A number of changes in family law have been made in recent times allowing same-sex couples to enjoy the same rights as heterosexual couples.
De facto relationships
On 1 March 2009, laws were enacted allowing de facto couples to have the same entitlements as married couples in relation to separation, provided they were eligible to be considered a “de facto relationship” under the legal definition.
The factors the law looks at to determine whether a couple is in a de facto relationship look into such things as the length of the relationship, whether the parties care for any children, any shared financial arrangements between the parties, among other factors.
The law does not require the parties to a de facto relationship to be of different sexes.
Accordingly, if a same-sex relationship ended after 1 March 2009, and it satisfies the legal criteria of a “de facto relationship” which apply to any other de facto couple, the parties to that relationship are eligible to make an application to the Family Court or Federal Circuit Court for orders in relation to parenting or property.
The ordinary principles outlined in the Family Law Act 1975 then apply to determine orders in relation to children or property settlement.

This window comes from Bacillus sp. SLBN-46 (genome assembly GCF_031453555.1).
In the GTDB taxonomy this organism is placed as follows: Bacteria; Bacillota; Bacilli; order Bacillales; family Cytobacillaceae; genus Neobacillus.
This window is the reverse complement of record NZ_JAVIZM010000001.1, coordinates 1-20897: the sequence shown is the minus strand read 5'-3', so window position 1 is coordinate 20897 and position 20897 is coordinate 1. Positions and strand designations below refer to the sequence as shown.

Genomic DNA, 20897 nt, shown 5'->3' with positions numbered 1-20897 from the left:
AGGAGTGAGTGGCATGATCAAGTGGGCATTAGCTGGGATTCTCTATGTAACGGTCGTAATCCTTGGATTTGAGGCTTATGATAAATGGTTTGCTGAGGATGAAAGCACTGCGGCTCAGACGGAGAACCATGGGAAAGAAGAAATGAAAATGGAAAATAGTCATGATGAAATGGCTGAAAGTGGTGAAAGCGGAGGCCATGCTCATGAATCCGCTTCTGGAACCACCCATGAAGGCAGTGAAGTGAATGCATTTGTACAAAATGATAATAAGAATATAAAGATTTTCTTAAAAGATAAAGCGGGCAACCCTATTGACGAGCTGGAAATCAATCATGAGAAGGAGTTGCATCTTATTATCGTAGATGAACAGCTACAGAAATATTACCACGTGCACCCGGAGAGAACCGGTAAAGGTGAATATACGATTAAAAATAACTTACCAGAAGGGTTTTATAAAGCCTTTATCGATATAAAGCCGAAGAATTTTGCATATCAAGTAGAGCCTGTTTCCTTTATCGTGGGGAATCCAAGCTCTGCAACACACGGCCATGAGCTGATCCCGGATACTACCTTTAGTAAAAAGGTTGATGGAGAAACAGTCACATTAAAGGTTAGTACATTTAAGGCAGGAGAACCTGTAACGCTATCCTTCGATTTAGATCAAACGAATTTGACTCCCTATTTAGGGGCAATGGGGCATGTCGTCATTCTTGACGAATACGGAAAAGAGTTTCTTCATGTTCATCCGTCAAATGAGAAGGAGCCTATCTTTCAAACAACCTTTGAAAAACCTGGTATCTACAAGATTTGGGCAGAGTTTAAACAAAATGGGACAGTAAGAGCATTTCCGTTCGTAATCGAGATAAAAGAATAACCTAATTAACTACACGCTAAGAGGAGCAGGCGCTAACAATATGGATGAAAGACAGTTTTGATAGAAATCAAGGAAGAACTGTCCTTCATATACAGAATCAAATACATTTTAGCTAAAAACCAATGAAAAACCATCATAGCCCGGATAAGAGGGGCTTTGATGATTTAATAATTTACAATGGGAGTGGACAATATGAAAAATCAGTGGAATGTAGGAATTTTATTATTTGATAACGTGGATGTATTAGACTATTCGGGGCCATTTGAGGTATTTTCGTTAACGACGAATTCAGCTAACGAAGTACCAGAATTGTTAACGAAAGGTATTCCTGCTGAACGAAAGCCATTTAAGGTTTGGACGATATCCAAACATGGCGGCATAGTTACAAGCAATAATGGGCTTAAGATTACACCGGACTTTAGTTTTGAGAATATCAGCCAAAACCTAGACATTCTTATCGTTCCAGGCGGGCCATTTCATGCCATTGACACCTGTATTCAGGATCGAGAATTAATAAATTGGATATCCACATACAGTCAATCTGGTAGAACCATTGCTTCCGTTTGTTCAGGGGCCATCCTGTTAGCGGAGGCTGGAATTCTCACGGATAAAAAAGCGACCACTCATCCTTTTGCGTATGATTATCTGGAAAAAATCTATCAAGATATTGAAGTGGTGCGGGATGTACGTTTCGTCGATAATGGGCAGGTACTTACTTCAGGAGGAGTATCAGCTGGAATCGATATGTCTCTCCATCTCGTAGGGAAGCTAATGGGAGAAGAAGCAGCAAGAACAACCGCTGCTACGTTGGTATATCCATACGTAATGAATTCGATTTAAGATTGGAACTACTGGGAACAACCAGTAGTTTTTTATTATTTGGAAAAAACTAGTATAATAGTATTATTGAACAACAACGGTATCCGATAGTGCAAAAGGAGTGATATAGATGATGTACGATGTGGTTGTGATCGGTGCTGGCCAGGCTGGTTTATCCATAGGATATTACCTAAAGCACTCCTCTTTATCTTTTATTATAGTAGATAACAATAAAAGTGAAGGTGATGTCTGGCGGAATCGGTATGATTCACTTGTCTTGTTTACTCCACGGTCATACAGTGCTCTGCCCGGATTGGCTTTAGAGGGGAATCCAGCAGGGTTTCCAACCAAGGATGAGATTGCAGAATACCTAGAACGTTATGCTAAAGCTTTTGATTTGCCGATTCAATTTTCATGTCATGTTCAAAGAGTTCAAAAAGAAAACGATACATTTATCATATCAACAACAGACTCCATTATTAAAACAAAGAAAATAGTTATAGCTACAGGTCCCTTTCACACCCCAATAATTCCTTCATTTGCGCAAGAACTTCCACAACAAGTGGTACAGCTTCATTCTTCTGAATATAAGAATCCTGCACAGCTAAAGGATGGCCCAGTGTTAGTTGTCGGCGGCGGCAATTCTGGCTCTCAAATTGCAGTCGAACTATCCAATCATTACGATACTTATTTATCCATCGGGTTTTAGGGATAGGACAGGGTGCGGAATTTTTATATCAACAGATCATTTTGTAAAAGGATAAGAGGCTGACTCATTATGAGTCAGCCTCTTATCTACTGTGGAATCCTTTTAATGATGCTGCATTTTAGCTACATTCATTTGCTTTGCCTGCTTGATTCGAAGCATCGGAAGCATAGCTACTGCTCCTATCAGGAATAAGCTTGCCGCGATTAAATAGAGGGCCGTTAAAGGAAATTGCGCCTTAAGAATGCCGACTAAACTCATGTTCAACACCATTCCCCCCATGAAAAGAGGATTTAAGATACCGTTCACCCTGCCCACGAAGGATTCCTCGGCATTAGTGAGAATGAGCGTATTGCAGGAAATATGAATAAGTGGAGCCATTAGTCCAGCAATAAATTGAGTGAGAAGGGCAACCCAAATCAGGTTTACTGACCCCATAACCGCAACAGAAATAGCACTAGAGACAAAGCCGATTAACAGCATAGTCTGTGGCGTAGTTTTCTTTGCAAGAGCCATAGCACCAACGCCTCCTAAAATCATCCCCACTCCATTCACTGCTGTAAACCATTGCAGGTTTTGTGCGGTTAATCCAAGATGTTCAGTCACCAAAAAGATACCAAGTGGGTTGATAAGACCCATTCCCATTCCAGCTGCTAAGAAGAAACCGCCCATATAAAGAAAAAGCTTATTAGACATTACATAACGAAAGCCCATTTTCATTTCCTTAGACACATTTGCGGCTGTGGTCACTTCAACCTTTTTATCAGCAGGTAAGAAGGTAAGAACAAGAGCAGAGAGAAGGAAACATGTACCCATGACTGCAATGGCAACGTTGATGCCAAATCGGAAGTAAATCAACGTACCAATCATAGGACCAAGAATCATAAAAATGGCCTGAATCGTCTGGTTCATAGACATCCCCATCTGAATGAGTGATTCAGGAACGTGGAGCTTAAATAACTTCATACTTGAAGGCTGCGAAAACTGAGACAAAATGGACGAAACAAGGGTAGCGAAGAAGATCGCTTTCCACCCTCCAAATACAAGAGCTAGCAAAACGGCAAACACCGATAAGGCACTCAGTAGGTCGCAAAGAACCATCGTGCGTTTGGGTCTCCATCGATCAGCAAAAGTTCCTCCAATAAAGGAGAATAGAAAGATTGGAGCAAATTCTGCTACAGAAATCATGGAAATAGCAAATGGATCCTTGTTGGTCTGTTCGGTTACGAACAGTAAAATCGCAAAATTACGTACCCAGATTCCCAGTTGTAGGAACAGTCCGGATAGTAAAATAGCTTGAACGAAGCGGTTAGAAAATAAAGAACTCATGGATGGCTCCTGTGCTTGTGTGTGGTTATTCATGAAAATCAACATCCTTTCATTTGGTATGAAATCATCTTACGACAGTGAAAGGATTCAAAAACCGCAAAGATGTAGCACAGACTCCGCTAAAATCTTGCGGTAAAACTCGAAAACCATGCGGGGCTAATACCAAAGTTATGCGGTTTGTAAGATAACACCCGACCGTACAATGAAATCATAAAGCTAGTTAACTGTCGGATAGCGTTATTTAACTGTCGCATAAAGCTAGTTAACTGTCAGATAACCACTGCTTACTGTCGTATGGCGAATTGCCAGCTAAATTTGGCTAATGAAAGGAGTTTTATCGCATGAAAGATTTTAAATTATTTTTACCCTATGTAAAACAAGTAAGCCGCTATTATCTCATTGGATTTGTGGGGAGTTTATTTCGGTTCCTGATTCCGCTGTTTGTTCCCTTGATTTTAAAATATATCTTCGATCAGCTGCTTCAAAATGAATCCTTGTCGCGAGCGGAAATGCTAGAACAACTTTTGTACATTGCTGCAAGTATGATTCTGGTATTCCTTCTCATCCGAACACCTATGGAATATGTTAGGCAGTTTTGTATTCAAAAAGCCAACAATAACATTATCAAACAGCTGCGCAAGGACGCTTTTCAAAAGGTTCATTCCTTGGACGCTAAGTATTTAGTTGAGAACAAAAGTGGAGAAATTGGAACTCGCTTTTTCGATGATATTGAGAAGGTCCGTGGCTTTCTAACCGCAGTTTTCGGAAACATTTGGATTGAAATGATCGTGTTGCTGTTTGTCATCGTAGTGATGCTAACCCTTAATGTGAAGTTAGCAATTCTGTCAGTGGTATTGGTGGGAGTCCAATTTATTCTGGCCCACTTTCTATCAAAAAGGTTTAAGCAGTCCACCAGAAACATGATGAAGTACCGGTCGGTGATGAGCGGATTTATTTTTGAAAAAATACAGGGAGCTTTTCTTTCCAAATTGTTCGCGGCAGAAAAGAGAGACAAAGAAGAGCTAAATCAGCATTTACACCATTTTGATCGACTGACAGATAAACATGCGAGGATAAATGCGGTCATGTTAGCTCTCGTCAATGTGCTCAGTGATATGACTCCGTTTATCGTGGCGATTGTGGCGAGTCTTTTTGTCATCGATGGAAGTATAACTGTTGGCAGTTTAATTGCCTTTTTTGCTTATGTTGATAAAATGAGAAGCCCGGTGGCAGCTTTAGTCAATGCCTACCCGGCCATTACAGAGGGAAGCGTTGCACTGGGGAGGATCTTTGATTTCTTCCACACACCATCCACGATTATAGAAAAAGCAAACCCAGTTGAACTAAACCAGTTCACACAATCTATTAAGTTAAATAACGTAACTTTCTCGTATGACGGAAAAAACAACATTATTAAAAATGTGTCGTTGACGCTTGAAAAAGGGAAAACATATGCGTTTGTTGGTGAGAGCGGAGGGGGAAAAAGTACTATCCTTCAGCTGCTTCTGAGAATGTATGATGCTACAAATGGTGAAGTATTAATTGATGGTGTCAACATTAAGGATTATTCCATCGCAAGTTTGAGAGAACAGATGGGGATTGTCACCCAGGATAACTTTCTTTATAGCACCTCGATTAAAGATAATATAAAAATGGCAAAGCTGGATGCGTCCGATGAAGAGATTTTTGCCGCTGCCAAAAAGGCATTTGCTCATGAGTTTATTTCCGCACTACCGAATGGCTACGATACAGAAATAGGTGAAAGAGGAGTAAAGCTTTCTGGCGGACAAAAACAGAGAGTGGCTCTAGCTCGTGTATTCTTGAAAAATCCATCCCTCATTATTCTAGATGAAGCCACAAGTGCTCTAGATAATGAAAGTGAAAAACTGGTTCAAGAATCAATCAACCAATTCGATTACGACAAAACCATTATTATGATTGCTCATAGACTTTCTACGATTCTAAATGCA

Previously, even if a same-sex couple were married overseas, the Family Law Act 1975 typically regarded such a couple as a de facto couple.
However, following the results of the Australian Marriage Law Postal Survey announced on 15 November 2019, a legislative amendment was made to the Marriage Act 1961 on 9 December 2017, redefining marriage as the union of two people to the exclusion of all others, voluntarily entered into for life – making no reference any longer to sex or gender.
Once this amendment was enacted, same-sex couples married either in Australia or in a valid marriage overseas were recognised as married for the purposes of the Family Law Act 1975.
As divorce only applies to married and not de facto couples, same-sex married couples could access the Australian divorce system from 9 December 2017.
Same-sex couples can apply for a divorce under Australian law as long as they satisfy the usual requirements, including:
- Living separately and apart for at least twelve (12) months before the application for divorce is filed; and
- Having no reasonable likelihood of reconciliation
When calculating whether parties to a same-sex relationship lived separately and apart for at least twelve (12) months, that period includes periods before 9 December 2017, as long as the parties to the relationship were married at the time and did not resume cohabitation for a period of longer than three (3) months.
Binding Financial Agreements
Binding Financial Agreements (“BFA’s”) are open to both de facto and married couples.
Married same-sex couples may have entered into a BFA prior to 9 December 2017 on the basis of being considered in a “de facto relationship”.
However, after 9 December 2017, such a BFA may be treated as an agreement made under the provisions of the Family Law Act 1975 between a married couple.